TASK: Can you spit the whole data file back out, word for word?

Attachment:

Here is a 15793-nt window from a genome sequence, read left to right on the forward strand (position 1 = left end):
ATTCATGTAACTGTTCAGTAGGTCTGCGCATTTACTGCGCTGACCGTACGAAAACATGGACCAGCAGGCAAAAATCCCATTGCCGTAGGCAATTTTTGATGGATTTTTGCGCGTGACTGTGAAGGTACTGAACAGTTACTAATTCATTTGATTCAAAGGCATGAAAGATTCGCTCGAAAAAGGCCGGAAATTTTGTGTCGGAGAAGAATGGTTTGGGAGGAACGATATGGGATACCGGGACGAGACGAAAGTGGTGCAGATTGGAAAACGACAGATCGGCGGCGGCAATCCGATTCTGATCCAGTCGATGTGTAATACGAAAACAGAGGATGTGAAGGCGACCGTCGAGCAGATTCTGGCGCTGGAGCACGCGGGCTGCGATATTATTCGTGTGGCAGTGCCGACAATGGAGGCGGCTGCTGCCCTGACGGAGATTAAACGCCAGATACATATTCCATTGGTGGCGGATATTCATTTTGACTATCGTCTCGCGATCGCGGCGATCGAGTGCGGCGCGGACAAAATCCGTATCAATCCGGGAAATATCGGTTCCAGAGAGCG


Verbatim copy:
Here is a 15793-nt window from a genome sequence, read left to right on the forward strand (position 1 = left end):
ATTCATGTAACTGTTCAGTAGGTCTGCGCATTTACTGCGCTGACCGTACGAAAACATGGACCAGCAGGCAAAAATCCCATTGCCGTAGGCAATTTTTGATGGATTTTTGCGCGTGACTGTGAAGGTACTGAACAGTTACTAATTCATTTGATTCAAAGGCATGAAAGATTCGCTCGAAAAAGGCCGGAAATTTTGTGTCGGAGAAGAATGGTTTGGGAGGAACGATATGGGATACCGGGACGAGACGAAAGTGGTGCAGATTGGAAAACGACAGATCGGCGGCGGCAATCCGATTCTGATCCAGTCGATGTGTAATACGAAAACAGAGGATGTGAAGGCGACCGTCGAGCAGATTCTGGCGCTGGAGCACGCGGGCTGCGATATTATTCGTGTGGCAGTGCCGACAATGGAGGCGGCTGCTGCCCTGACGGAGATTAAACGCCAGATACATATTCCATTGGTGGCGGATATTCATTTTGACTATCGTCTCGCGATCGCGGCGATCGAGTGCGGCGCGGACAAAATCCGTATCAATCCGGGAAATATCGGTTCCAGAGAGCG